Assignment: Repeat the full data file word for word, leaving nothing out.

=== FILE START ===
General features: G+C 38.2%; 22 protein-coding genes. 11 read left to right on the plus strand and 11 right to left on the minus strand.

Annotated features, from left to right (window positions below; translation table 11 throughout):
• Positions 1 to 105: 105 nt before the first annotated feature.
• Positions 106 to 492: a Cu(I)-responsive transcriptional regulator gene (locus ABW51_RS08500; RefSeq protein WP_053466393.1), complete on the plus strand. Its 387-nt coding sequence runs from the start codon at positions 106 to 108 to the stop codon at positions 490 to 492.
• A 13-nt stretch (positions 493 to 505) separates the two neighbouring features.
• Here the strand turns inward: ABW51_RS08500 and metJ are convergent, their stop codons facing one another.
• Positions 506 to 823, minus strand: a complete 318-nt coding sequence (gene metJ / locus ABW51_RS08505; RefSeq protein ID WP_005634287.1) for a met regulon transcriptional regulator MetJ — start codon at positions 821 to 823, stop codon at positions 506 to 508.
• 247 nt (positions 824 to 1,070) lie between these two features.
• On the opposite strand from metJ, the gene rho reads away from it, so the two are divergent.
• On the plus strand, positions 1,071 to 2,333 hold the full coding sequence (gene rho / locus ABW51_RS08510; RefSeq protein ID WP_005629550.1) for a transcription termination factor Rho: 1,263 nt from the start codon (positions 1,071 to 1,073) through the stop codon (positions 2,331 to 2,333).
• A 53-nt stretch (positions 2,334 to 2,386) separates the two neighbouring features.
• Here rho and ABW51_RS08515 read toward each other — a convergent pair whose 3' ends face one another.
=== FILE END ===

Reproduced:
General features: G+C 38.2%; 22 protein-coding genes. 11 read left to right on the plus strand and 11 right to left on the minus strand.

Annotated features, from left to right (window positions below; translation table 11 throughout):
• Positions 1 to 105: 105 nt before the first annotated feature.
• Positions 106 to 492: a Cu(I)-responsive transcriptional regulator gene (locus ABW51_RS08500; RefSeq protein WP_053466393.1), complete on the plus strand. Its 387-nt coding sequence runs from the start codon at positions 106 to 108 to the stop codon at positions 490 to 492.
• A 13-nt stretch (positions 493 to 505) separates the two neighbouring features.
• Here the strand turns inward: ABW51_RS08500 and metJ are convergent, their stop codons facing one another.
• Positions 506 to 823, minus strand: a complete 318-nt coding sequence (gene metJ / locus ABW51_RS08505; RefSeq protein ID WP_005634287.1) for a met regulon transcriptional regulator MetJ — start codon at positions 821 to 823, stop codon at positions 506 to 508.
• 247 nt (positions 824 to 1,070) lie between these two features.
• On the opposite strand from metJ, the gene rho reads away from it, so the two are divergent.
• On the plus strand, positions 1,071 to 2,333 hold the full coding sequence (gene rho / locus ABW51_RS08510; RefSeq protein ID WP_005629550.1) for a transcription termination factor Rho: 1,263 nt from the start codon (positions 1,071 to 1,073) through the stop codon (positions 2,331 to 2,333).
• A 53-nt stretch (positions 2,334 to 2,386) separates the two neighbouring features.
• Here rho and ABW51_RS08515 read toward each other — a convergent pair whose 3' ends face one another.